Islamabad – Understanding climate variability and identifying possible management options based on climate information are needed to reduce the risk to crop yields from erratic weather patterns in Pakistan.
These are the suggestions of a country status report for Pakistan, which is part of a report released by the South Asian Association for Regional Cooperation (SAARC) Agriculture Centre.
The report titled “Impact of Climatic Parameters on Agricultural Production and Minimizing Crop Productivity Losses through Weather Forecast and Advisory Service in SAARC Countries” also includes country reports for India, Bangladesh, Nepal and Sri Lanka.
The report’s purpose is to review existing situation in member states and identify strengths and weaknesses.
In the report’s foreword, Dr Abul Kalam Azad, Director SAARC Agriculture Centre, wrote that “global climate changes and increasing climatic variability are likely to exert pressure on agricultural systems and may constrain attainment of future food production targets.”
Azad wrote that adaptation research, capacity building, policies and strategies such as weather based agro-advisory service are needed urgently.
The Pakistan report, penned by Dr Muhammad Asim of the Pakistan Agricultural Research Centre, notes that the country lacks non-specific climate information, with providers and users of information either ignorant of the possible consequences of climatic outcome or unable to quantify it.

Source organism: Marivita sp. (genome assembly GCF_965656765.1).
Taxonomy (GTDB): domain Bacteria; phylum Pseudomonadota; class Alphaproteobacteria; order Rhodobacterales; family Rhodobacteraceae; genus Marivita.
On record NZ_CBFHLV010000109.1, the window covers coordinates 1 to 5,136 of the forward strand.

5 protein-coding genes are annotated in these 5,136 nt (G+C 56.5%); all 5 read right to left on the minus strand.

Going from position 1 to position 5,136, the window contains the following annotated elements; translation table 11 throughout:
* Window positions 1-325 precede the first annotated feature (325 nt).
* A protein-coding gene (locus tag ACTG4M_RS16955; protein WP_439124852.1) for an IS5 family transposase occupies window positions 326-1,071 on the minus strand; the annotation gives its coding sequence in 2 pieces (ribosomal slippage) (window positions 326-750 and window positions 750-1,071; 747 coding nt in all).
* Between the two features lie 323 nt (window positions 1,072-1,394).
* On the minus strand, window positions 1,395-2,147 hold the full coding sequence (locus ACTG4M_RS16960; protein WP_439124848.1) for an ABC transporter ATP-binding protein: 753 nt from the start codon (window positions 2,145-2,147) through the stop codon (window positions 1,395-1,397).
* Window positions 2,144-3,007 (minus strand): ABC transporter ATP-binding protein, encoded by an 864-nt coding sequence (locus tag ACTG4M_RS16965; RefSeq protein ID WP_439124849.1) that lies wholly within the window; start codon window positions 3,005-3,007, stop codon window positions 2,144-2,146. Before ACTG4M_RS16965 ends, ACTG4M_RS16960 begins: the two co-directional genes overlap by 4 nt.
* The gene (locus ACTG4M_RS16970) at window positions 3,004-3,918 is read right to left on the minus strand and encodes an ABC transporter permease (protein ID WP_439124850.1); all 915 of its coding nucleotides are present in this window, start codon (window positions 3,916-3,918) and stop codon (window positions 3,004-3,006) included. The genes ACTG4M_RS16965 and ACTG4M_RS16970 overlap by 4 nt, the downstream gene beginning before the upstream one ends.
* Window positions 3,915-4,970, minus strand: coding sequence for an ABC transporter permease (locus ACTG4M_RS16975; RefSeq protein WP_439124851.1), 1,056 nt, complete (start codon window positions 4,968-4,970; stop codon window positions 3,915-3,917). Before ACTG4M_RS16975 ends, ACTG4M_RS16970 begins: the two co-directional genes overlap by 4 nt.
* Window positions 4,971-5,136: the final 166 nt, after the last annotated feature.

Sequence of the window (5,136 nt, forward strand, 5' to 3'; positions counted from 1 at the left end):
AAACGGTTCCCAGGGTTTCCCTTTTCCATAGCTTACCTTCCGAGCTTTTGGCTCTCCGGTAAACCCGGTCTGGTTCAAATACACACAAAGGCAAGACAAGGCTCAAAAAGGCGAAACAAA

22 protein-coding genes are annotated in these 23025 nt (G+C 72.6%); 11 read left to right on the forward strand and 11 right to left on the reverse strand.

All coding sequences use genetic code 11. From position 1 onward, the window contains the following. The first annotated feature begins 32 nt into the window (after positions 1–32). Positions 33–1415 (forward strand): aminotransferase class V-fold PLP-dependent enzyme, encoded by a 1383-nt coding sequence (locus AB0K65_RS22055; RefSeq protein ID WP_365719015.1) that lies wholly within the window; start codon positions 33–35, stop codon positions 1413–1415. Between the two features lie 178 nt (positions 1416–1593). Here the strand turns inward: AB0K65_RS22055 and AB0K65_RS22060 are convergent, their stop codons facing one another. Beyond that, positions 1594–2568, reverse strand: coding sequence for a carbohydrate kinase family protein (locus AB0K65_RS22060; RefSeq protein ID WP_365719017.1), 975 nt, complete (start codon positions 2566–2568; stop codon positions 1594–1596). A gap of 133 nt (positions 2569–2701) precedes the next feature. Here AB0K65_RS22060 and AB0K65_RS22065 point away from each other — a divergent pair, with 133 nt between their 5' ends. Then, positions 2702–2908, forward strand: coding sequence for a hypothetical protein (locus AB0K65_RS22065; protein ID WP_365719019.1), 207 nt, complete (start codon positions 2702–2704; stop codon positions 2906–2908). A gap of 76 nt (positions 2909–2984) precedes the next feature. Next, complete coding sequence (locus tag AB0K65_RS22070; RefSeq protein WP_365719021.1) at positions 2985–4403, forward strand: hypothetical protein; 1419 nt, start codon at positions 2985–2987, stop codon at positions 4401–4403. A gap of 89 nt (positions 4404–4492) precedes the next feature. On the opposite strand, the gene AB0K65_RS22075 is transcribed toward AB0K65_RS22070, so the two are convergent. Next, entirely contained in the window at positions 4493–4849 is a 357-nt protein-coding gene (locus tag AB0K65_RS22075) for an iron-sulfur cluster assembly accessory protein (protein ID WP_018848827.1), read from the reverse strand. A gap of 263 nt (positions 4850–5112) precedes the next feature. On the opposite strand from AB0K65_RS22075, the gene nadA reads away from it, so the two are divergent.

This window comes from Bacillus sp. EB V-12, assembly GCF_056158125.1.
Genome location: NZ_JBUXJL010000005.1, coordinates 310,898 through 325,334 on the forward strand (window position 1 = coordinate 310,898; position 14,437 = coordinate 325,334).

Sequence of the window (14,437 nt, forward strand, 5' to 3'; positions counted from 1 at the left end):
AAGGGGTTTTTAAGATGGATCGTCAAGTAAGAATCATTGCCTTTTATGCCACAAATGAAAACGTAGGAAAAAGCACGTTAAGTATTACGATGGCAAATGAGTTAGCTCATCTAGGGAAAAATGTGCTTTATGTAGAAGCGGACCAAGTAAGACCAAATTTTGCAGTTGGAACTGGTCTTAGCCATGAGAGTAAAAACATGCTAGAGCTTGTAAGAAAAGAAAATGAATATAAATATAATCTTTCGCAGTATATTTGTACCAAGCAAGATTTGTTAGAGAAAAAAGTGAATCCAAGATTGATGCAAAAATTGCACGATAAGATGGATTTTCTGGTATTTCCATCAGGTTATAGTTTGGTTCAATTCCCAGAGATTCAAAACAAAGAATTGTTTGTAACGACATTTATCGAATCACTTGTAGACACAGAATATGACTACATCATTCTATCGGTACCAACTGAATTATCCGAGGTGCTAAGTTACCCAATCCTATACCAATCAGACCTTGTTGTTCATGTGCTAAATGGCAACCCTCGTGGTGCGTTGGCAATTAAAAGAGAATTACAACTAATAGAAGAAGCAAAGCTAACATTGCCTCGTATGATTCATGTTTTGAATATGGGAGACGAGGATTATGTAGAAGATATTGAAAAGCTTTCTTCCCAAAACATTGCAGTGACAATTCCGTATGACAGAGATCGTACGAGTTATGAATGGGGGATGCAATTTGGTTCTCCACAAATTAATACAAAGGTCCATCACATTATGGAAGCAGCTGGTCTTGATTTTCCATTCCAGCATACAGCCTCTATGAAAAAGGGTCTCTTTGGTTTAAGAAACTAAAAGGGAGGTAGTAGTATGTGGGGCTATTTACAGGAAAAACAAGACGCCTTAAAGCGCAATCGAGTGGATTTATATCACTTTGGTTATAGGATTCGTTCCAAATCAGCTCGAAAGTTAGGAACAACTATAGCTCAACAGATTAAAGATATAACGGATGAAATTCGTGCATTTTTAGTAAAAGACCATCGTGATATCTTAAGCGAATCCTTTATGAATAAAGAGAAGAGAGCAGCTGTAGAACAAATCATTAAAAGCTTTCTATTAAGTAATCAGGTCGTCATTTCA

“To improve climate risk related decision making at the farm level, farmers need to gain a better understanding of the climate factors that affect crop yield in their environment,” the report stated. “This will allow decision makers to identify possible management options based on climate information or seasonal climate forecasts.”
Asim suggested that crop growth simulation models should be used to determine optimum sowing time for crops. The sowing time is important especially for Pakistan’s most important crop wheat, which accounts for 10.1 per cent of the value added in agriculture and 2.2 per cent of Pakistan’s Gross Domestic Product (GDP), according to the Economic Survey of Pakistan 2012-13.
As the report noted, delayed planting could reduce wheat yield almost linearly at the rate of 42 kilogramme per hectare per day past optimum sowing period.
The Pakistan chapter in the SAARC report used a case study of impact of climate on wheat productivity in Islamabad.
According to the report, the long-term mean temperature in Islamabad in wheat growing season ranged between 16 to 19 degrees Celsius from 1961-2007 and long-term rainfall pattern ranged between 100 milimetres and 800 milimetres per year. This “enormous year-to-year climate variability” is a major source of wheat production variability, the report said.
Decreased rainfall observed in September in Islamabad could also be a concern for wheat as it could lead to less residual moisture for sowing of wheat in October.
The report suggested Pakistan focus on research to enhance resilience in crops through biotechnology and provision of better climate information through forecasting systems.
Pakistan has a mechanism for weather forecasting under the Pakistan Meteorological Department which does climate modeling and also has an agricultural meteorology (Agromet) advisory system, the report stated. The dissemination of Agromet data is done through meetings, radio programmes and the electronic media.
Comparative study of the country reports suggests Pakistan can use SMS and Kisan Call Centres to supply the data to farmers like it is being done in India.
The report suggests Pakistan should engage in participatory, cross-disciplinary research for successful climate applications.